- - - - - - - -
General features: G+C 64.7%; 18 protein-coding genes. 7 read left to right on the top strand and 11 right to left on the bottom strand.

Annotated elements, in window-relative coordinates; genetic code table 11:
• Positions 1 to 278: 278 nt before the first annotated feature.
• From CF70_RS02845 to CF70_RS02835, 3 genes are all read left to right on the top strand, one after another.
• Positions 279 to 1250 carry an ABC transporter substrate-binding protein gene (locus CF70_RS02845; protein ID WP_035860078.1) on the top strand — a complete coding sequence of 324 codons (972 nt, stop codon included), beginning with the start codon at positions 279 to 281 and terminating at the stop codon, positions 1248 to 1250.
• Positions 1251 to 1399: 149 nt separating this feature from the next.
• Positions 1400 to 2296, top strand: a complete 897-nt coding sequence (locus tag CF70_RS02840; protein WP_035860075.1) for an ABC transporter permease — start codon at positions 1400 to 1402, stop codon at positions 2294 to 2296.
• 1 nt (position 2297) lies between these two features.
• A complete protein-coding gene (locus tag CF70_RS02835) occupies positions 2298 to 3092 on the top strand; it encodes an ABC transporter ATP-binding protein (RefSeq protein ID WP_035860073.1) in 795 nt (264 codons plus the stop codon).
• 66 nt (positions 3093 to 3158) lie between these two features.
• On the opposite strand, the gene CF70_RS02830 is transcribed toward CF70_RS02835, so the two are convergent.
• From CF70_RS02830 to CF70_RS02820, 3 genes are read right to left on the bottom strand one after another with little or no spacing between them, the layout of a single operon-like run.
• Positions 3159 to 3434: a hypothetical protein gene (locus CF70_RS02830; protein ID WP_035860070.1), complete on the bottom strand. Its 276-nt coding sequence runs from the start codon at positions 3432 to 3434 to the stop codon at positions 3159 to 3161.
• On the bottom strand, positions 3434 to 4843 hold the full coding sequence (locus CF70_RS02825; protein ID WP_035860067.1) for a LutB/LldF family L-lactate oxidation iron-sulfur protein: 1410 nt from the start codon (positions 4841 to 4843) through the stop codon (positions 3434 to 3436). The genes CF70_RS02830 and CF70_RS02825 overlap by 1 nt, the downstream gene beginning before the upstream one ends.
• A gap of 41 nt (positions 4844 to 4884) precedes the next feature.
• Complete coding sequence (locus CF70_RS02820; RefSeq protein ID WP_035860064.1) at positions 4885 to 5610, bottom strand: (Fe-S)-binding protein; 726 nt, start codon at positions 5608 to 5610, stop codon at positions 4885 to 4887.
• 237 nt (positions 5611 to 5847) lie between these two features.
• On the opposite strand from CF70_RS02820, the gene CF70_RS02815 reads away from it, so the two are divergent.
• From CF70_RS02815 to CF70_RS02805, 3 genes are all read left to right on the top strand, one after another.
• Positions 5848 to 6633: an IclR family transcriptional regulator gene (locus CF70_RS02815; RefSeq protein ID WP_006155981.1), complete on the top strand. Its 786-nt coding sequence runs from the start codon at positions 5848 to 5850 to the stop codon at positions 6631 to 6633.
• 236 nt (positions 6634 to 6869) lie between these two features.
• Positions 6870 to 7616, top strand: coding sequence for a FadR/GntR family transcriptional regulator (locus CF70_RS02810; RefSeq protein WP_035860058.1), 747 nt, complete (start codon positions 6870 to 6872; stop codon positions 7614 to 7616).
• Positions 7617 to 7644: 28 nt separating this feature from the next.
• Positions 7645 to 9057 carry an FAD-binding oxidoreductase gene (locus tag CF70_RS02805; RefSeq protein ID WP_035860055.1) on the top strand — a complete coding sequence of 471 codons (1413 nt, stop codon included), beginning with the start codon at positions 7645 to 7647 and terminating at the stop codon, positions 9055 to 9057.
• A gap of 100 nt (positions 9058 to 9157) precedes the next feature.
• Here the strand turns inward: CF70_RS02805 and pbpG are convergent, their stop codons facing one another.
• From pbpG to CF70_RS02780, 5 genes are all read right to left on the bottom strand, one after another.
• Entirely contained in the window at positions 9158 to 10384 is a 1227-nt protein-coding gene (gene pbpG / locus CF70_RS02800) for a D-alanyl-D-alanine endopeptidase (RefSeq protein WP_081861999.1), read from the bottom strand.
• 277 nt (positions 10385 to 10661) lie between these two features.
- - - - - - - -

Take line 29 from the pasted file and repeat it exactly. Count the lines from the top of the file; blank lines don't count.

• 277 nt (positions 10385 to 10661) lie between these two features.